I have no idea how John Dewey would feel about Common Core if he were around today, but I do know that he lived in a very different world than the one we inhabit and I think he would understand that just trusting everybody to do the right thing might not be enough. Dewey cared about the relationship between the individual and society and he saw schools as places where individuals could learn to live and work cooperatively with others by honing social skills. He also knew that subject matter mattered—but as a means to an end, not an end unto itself. This might explain my comment about final exams: in too many schools, they have become an end unto themselves. Take the exam and move on, for better or worse.

If he were here today I think Dewey would be persuaded that establishing common standards of professional practice for teachers is not only worth pursuing but essential to ensuring educational success for as many children as possible—especially in a society as unequal as ours. Moreover, if you recognize academic standards for what they are—goals to be met, not specifications about how to get there—you might come to see them differently. If you also understand that standards are not curriculum you'll be less susceptible to the lies people tell about what standards do and don't make possible.

That's all well and good but it leaves us with a question: are tests necessary to ensure that students have learned? High stakes tests are sold to us (literally sold to us) as a necessary evil; you can't have standards without tests, we're told. But is that really true?

Only if we want to be able to generate a number that tells us in simple terms if the standard was met or not. Only if we want to obsess over whether teachers are doing their jobs. Only if we want to give rewards and punishments to people we think are contributing to making our system a "failing" system. In short, only if we believe that accountability and efficiency are the two most important factors to consider when making education policy. I value accountability and efficiency as much as the next guy; I just don't see them as central to my mission as an educator. Dewey was fortunate to live in a time when support for public things, especially public education, was seen as crucial to the progress of society. We don't, at least not right now. But that could change.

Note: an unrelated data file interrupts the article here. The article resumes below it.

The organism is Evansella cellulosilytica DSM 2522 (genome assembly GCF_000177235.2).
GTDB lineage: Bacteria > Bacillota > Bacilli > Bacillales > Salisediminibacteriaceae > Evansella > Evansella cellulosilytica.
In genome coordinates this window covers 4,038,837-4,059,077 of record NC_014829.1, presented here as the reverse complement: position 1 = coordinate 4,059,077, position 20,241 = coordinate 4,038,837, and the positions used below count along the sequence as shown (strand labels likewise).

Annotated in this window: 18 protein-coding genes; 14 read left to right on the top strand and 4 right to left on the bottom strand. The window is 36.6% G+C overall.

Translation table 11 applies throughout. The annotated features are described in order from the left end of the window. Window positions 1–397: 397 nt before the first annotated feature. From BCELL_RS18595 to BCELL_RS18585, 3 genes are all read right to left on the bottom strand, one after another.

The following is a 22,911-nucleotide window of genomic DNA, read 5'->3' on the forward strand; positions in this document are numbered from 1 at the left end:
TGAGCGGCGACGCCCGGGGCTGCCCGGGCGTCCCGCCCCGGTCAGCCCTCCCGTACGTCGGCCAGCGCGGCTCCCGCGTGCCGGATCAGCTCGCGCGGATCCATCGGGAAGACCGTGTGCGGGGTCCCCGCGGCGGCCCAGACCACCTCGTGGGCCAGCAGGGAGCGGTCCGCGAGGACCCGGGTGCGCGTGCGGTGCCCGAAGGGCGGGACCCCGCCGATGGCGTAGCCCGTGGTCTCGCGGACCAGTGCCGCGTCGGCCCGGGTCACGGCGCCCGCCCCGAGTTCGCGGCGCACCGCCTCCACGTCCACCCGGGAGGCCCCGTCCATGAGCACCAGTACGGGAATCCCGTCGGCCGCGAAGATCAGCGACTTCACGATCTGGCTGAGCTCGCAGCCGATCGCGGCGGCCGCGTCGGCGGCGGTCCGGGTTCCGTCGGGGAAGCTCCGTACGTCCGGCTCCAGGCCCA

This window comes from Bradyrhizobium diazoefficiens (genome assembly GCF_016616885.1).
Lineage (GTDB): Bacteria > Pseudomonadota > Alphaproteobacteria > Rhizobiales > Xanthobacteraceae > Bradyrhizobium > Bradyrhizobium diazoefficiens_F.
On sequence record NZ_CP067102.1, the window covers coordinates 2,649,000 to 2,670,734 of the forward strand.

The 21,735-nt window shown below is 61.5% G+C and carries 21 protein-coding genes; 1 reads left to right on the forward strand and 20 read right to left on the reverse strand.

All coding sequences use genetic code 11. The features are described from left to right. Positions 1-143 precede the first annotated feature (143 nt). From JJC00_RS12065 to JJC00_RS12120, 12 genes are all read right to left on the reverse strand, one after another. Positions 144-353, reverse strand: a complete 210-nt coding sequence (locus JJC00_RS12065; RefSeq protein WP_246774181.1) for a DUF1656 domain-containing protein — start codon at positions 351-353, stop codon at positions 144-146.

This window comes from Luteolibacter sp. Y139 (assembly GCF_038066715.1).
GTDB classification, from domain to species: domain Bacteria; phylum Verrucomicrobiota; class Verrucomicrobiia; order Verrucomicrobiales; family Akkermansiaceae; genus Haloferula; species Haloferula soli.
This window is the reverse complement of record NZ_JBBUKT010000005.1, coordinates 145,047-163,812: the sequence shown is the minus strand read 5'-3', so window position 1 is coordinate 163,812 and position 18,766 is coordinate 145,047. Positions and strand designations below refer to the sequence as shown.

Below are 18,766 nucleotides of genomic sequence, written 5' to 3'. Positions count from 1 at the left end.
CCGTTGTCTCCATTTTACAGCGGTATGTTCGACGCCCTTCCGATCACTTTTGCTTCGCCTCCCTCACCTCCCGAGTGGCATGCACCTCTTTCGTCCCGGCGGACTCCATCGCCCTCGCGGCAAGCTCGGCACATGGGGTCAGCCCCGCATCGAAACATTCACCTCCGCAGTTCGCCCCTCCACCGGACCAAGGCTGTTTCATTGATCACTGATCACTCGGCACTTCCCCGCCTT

How? A first step might be to decouple standards and high stakes tests. Doing that would allow us to re-envision education as a cooperative enterprise, not a competitive one. See, when standards are attached to high stakes tests, students, teachers, and the standards themselves are pitted against one another, especially when accountability is held in such high regard: pass the test or someone pays. When the test is removed from the equation, teachers and students are free to work together to accomplish a shared goal without any more pressure than the pressure of meeting a challenge. Isn't that what getting educated is all about?

Of course this only works if we believe that teacher and students really want to meet the goal—and that, apparently, is hard for some people to believe. But most of those people are not teachers, or at least are not teachers who have seen what can happen when students are free to learn without being pressured to do it a certain way. We can have high standards—and common ones, at that—without high stakes. In my next post, I'll say more about what that might look like.

In the meantime, consider this: change is a natural part of life, and it should naturally be part of the social institutions we create too. If Dewey was right about anything, he was right about that.